Inverters are inherently reliable devices. They are costly pieces of power electronics and warrant some care. The only moving part in an inverter is the cooling fan, all other components being static electronic components. With careful consideration at the design / installation stage, inverters can operate in a variety of environments successfully for many years. IDS have designed and installed inverter installations for underground use in coal mines which have been in use for well over 10 years. It is not unusual to come across well installed ABB inverters that are happily running and over 20 years old!
So how do we make sure you get the design life out of your inverters? It falls into five simple categories:
The power semiconductors within the inverter (input diodes and output transistors) all like to be cool. In fact, if you increase the temperature of the semiconductors by 10⁰C it reduces their life by 50%.
The inverter should be kept in an environment below its rated temperature (usually 40⁰C or 50⁰C) by making sure there is adequate cool air around the drive, whether it is on a wall or in a panel. This may involve regular changes of inlet filters in dusty environments. This will also mean the regular inspection and cleaning of the inverter’s heatsinks and replacement of the cooling fans every few years (typically 3 years).
There is another way of reducing an inverter’s temperature rise and that is to oversize the inverter. This means that the inverter’s cooling system is ‘over designed’ and will therefore keep the inverter cooler. The other side of this coin is if the inverter is running near its rated current or it receives regular overloads, it can become warmer and have a reduced life.
Dust and Corrosive Gases
Dust, especially conductive dust (metal or carbon dust for example) must be kept out of the delicate electronic parts of the drive.
This is designed in to any inverter installation by choosing an inverter with the correct Ingress Protection (IP) rating or designing correct enclosures for the inverters. It is all a matter of considering the environment and protecting the drive appropriately.
One neat solution is to mount the heatsink and fan in the dusty air and have the more sensitive electronics in its own clean environment.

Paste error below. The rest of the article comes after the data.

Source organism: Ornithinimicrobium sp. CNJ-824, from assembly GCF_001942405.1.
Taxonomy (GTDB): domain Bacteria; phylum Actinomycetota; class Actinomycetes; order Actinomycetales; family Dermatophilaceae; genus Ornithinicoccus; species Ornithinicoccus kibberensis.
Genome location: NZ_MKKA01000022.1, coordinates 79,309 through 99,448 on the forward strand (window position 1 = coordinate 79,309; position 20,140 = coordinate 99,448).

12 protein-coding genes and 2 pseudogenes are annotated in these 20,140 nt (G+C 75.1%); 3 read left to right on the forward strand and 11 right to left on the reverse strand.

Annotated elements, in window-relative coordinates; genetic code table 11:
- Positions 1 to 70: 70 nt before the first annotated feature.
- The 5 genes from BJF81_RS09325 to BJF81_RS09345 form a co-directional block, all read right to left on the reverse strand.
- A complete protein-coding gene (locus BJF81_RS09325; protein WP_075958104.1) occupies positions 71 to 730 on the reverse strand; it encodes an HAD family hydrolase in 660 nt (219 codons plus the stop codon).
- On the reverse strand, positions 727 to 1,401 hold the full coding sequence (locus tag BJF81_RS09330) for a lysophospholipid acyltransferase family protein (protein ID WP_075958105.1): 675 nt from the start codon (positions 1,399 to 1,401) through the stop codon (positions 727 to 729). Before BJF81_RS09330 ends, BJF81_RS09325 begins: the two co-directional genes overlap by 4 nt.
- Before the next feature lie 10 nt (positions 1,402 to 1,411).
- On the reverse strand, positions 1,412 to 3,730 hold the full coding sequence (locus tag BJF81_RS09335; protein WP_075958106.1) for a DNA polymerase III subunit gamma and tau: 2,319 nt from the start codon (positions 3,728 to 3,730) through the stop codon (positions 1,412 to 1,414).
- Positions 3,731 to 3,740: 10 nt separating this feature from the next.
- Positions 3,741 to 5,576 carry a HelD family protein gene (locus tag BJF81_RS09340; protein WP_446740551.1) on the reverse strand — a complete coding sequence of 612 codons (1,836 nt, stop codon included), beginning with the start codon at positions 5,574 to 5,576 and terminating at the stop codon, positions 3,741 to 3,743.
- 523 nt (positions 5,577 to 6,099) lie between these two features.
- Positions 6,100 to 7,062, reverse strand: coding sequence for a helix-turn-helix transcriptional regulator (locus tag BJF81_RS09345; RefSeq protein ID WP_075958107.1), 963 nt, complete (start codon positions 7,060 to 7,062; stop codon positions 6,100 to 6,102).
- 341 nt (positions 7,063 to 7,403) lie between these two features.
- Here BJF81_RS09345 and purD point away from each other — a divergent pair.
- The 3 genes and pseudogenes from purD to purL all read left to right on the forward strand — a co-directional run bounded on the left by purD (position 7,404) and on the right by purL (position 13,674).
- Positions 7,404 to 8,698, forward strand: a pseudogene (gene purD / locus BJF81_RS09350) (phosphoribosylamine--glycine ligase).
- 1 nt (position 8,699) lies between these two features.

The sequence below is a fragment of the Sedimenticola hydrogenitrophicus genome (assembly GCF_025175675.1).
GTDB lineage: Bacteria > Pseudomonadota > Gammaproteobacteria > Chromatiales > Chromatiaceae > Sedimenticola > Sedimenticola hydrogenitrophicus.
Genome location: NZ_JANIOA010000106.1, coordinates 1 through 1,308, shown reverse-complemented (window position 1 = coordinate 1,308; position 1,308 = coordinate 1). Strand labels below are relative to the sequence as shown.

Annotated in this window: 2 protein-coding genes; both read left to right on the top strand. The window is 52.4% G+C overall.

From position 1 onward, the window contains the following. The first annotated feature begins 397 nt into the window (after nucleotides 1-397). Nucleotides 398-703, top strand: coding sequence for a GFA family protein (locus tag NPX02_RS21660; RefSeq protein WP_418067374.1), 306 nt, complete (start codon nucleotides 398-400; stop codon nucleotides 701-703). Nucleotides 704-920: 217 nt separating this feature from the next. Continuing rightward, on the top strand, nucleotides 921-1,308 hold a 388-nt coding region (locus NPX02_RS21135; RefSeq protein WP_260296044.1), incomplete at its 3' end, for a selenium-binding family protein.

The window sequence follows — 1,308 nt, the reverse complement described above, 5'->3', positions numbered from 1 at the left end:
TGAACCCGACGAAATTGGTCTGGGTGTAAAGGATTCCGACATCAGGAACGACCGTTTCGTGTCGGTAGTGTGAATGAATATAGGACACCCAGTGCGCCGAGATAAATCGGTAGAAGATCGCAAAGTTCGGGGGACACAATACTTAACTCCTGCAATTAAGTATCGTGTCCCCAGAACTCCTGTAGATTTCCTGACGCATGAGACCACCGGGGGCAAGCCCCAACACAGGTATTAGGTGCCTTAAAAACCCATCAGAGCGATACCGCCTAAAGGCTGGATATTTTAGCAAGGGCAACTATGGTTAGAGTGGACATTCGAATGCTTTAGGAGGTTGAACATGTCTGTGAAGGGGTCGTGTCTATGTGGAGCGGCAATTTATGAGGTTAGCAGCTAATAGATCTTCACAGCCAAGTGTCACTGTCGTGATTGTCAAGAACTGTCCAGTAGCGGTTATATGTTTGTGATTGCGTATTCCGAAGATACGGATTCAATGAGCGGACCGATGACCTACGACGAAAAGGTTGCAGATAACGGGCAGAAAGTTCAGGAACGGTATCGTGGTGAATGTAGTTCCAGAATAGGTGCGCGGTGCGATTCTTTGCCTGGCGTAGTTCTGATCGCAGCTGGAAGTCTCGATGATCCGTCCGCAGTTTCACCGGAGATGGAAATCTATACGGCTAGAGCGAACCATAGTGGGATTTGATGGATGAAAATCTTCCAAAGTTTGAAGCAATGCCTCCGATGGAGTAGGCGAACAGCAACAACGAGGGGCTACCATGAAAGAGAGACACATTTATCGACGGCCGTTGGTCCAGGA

For more information on Ingress Protection please see abb.com.
Corrosive gasses are more difficult and it is usual to remove any form of electrical equipment away from the corrosion and in clean air. Many of ABB’s inverters have coated PCBs (boards) which help with harsher environments.
No electronic components last long if shaken around. Inverters should not be mounted on vibrating machines for example. If the vibrations cannot be avoided (e.g. ships and trains) then some form of vibration isolation should be used like rubber vibration dampers.
This form of damage to inverters is less frequent and more difficult to protect against. They come from upstream switching events and lightning strikes. Inverters can absorb a certain amount of excess voltage in the capacitors, but there is a limit.
Lack of Use
If an inverter is not powered up for typically one year, the insulation inside the capacitors within the drive starts to degrade. This is not a permanent problem however and we at IDS have a capacitor conditioner that will refresh the capacitor’s insulation.
How to Extend the Life of Your Inverters Summary
With a little bit of thought at the design / installation stage inverters will have the potential of a long and useful life. Looking after the inverters with proper servicing will ensure the inverters’ longest life possible. We at IDS would be pleased to help you with both of these things as well as any other inverter requirements you have. For all inverter enquiries please contact us 0115 944 1036 or email [email protected]